This is the official transcript, edited just a bit to get right to the point. It was May 23, 1968 and Henry Ford II, chairman of the board, was fielding questions from stockholders in Detroit's Ford Auditorium. Up jumped Mrs. Anna Muccioli of Grosse Pointe Farms, Mich., who owned 200 shares.
Anna Muccioli: I have just one complaint. When Thunderbird came out years ago it was a beautiful sports car. And then you blew it up to the point where it lost its identity. And now the same thing is happening with Mustang. They're blowing that one up. Why can't you just leave a sports car small?
Chairman Ford (after noting that he personally agreed): Hopefully we will keep in mind what you say here.
That was five years and several models ago; this week Anna Muccioli and fellow critics will discover that Ford has finally stopped "blowing up" the Mustang. In fact, in a historic turnaround, Mustang has shrunk back into its own identity, something American cars rarely do.
The little 1974 model is sure to attract widespread attention, since nobody knows if a car builder can successfully jump backward and also because the first Mustang stirred such a special response in 1965, selling an industry-record 418,812 in the first year. In those days Mustang was widely regarded—Anna Muccioli's reference is typical—as something of a sports car. Technically, it was nothing of the sort, but among Americans not willing to sacrifice any comforts for performance it was about as close to a sports car as they would get from Detroit. Sporty car was a more accurate label.
But then, as happens in a country with a fixation on things king size, the car grew and grew, ending up in 1973 both middle-aged and lumpy, expensive to run and often indecently overpowered. Meanwhile, smaller cars rolled ahead until finally 40% of all sales went over to the little fellows. "We didn't leave the market," Ford President Lee A. Iacocca noted last week. "The market left us."
Ford secretly ordered the Big Shrink in 1970. The result is a '74 Mustang II that is 19 inches shorter overall with a 13-inch shorter wheelbase than the 1973 model, and also one inch lower and two inches wider than the 1965 original—a snappy little rascal that, while still not a true sports car, is now more sporty than ever before. And with Son of Mustang come key changes. American muscle is out and a European flair is in. The basic new power plant is a 2.3-liter, four-cylinder number—first U.S. engine built to the new metric system and first American-built Ford four since the 1932 Model B.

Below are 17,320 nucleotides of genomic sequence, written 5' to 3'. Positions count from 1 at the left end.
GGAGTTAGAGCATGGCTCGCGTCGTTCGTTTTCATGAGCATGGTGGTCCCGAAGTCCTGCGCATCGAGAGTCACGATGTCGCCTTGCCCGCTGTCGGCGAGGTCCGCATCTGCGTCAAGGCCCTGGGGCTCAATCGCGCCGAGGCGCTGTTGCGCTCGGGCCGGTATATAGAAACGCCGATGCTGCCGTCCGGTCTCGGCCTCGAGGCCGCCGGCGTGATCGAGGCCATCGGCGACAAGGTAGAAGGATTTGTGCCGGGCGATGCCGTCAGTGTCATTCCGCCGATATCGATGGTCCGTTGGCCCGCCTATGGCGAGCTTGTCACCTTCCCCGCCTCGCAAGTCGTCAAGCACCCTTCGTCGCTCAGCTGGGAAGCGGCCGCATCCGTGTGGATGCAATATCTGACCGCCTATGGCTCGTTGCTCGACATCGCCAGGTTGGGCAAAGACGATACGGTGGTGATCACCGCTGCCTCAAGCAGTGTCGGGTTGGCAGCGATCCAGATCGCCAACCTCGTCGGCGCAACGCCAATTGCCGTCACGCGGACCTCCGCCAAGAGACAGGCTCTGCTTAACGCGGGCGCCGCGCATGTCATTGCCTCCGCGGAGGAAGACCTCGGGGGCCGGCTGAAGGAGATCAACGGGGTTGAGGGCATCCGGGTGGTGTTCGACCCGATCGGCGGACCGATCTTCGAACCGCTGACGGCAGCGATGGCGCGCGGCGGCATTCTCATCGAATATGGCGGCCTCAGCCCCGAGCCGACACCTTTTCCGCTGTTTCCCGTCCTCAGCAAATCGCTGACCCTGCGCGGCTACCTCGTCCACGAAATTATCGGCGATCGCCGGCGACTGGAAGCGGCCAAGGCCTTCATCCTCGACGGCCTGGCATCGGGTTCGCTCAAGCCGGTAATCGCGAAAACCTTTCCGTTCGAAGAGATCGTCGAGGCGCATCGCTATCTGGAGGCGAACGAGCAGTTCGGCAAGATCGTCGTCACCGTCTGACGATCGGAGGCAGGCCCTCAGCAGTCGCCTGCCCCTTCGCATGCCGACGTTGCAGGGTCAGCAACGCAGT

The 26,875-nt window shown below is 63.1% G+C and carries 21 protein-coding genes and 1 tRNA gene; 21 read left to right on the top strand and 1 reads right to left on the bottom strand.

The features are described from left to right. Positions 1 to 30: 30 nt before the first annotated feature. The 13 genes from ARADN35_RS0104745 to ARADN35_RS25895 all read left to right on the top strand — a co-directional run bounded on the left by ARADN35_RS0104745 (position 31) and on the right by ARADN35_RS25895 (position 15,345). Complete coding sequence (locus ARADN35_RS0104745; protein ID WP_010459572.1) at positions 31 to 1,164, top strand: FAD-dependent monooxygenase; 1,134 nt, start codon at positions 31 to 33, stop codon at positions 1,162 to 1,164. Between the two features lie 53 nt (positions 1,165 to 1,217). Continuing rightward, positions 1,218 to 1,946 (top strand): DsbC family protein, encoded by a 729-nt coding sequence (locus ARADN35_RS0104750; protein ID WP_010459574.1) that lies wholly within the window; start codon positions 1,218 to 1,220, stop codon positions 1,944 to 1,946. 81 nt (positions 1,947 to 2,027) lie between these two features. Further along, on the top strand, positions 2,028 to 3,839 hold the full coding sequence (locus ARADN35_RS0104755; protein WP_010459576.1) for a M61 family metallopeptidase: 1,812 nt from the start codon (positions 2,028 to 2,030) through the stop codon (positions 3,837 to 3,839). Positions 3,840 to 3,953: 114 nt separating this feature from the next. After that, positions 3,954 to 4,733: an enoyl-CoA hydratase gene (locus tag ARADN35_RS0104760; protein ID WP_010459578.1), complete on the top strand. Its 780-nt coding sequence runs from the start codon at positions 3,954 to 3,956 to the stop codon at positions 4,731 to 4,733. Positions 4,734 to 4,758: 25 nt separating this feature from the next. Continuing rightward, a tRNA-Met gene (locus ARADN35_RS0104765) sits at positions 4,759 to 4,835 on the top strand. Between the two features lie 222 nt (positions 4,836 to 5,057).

Lest Mustang fans panic at this projected cut in power, advance road tests show that the 102-hp engine is plenty strong enough to wheel the 2,743-pound car around in lively fashion, particularly when tied to rack-and-pinion steering and a front suspension system borrowed from competition sports cars—an isolated steel bucket miniframe within the frame. With the new size, naturally, comes added mileage. As Iacocca admitted, "Sometimes I think we're luckier than we are smart. Here we come up with a 20-mile-per-gallon car in the middle of a fuel crisis."
Still, while reducing a car is one thing, Ford's biggest gamble is really based on an economic hunch. Since the market is already up to here in small cars of all kinds, Mustang II proposes to be a luxury car as well. Iacocca puts his bet this way: "Among smaller cars the sales of cheapies are falling off, while the same size but more luxurious Datsun 240-Zs and Celicas are selling like mad. That has to be our signal."
Considering its pint size, Mustang II is packed with fancy stuff, practically a Lincoln Continental for little people. Rich carpeting abounds, even into the trunk; dashboards are aglow with velvety simulated woodgrain finishes; bucket seats are the best ever; and the center console is miniaturized elegance. A real, honest-to-goodness tachometer is standard on all models—and a tach has got to be the ultimate pagan luxury when one has an automatic transmission.